Derek’s early solo in “Woman Across the River” pushes against the blues from the sour side, some nice work. Then on the play-out, suddenly the guitars are like two runaway trains and you snap to attention… stinging playing… the band jerks forward, half-a-step ahead of the song in fiery off-kilter drunken glory… all around you, moneymakers are shaking… then bam! on the close. The final section pulls the tune into the stratosphere.
A nice “Come and Go Blues” is up next, followed by the dark and snaky “Good Morning Little Schoolgirl” (disclaimer: your humble correspondent is a total sucker for the ABB dipping into the Howlin’ Wolf song book.) Derek and Warren lay out a little fire and ice (you can guess which was which.) Warren skronks out a long bluesy bubbling solo that pulls you along like you’re water skiing in mud, then back into the vocals. As Derek takes his solo the band falls away; his lines are subtle comments. Then he drives the band hard into a frenetic waltz time, Oteil can’t be contained, the wheels are coming off—then snap! Back into the baby elephant time of the verse. Beautiful.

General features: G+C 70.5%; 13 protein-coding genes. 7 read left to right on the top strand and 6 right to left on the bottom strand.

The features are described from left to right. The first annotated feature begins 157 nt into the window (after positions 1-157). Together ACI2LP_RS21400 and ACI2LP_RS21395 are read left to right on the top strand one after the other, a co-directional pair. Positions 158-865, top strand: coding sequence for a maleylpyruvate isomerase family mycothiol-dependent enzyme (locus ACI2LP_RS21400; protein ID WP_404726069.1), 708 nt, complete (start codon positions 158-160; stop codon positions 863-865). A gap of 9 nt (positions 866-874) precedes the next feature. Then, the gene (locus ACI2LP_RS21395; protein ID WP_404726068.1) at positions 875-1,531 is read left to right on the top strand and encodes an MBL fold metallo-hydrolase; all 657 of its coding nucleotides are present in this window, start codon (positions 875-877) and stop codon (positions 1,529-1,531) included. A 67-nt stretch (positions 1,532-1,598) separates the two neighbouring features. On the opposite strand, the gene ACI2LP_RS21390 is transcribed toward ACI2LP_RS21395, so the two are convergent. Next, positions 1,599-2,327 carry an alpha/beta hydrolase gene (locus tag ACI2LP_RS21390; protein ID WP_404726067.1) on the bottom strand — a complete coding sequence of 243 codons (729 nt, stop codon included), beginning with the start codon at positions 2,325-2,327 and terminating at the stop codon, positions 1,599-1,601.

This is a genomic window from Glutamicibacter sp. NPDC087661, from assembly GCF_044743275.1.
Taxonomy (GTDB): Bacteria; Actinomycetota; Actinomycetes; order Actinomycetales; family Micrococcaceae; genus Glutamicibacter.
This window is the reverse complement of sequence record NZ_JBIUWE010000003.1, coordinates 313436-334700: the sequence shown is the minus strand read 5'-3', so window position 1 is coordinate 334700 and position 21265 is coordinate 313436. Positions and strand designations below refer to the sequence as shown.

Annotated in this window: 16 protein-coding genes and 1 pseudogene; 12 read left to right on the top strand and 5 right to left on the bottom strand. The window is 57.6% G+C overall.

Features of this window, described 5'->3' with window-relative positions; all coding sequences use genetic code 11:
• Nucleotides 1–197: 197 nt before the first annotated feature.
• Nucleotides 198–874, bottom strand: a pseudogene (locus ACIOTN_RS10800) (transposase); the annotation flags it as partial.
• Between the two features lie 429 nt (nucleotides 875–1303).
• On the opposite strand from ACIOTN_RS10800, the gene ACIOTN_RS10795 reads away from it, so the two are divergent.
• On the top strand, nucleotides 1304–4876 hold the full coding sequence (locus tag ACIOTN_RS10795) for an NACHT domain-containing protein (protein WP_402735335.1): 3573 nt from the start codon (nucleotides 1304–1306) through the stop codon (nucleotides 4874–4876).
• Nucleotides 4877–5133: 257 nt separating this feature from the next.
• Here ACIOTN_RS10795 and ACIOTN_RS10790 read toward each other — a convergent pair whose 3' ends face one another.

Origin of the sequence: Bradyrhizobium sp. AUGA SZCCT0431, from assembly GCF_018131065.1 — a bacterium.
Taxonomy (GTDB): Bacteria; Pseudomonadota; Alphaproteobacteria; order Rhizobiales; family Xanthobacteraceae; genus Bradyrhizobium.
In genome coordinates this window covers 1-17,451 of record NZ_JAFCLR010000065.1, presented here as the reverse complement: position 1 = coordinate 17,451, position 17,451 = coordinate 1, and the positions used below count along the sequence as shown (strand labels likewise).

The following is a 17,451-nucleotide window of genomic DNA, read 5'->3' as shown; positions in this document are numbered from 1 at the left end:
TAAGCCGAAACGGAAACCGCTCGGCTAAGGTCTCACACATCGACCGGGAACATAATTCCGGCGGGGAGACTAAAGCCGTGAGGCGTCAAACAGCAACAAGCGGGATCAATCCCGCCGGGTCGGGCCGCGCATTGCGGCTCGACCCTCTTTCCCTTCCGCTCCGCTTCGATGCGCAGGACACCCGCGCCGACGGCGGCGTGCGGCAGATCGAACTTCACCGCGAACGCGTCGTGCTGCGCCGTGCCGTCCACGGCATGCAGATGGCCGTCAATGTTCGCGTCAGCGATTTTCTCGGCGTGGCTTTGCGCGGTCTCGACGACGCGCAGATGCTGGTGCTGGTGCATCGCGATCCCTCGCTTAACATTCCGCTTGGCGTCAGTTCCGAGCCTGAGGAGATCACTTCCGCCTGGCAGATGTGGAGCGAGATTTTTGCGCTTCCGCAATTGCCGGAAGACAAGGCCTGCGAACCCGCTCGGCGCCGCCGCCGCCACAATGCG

Gregg comes in early on the vocals for “Wasted Words,” then a strong performance. On the extended front line play-out, the fingers on Derek’s right hand are a blur. Out of “Wasted Words” the band plays an extended blues jam on one chord, Derek playing all easy breezy over the top, then it turns over into a hyper-jaunty “Done Somebody Wrong,” featuring strong vocals by Gregg. As lights come up, Oteil and Butch huddle behind the drum riser, and I hear Butch saying, “I think we’re on to something.” I don’t know what he’s referring to—song, set—buy I think he’s right.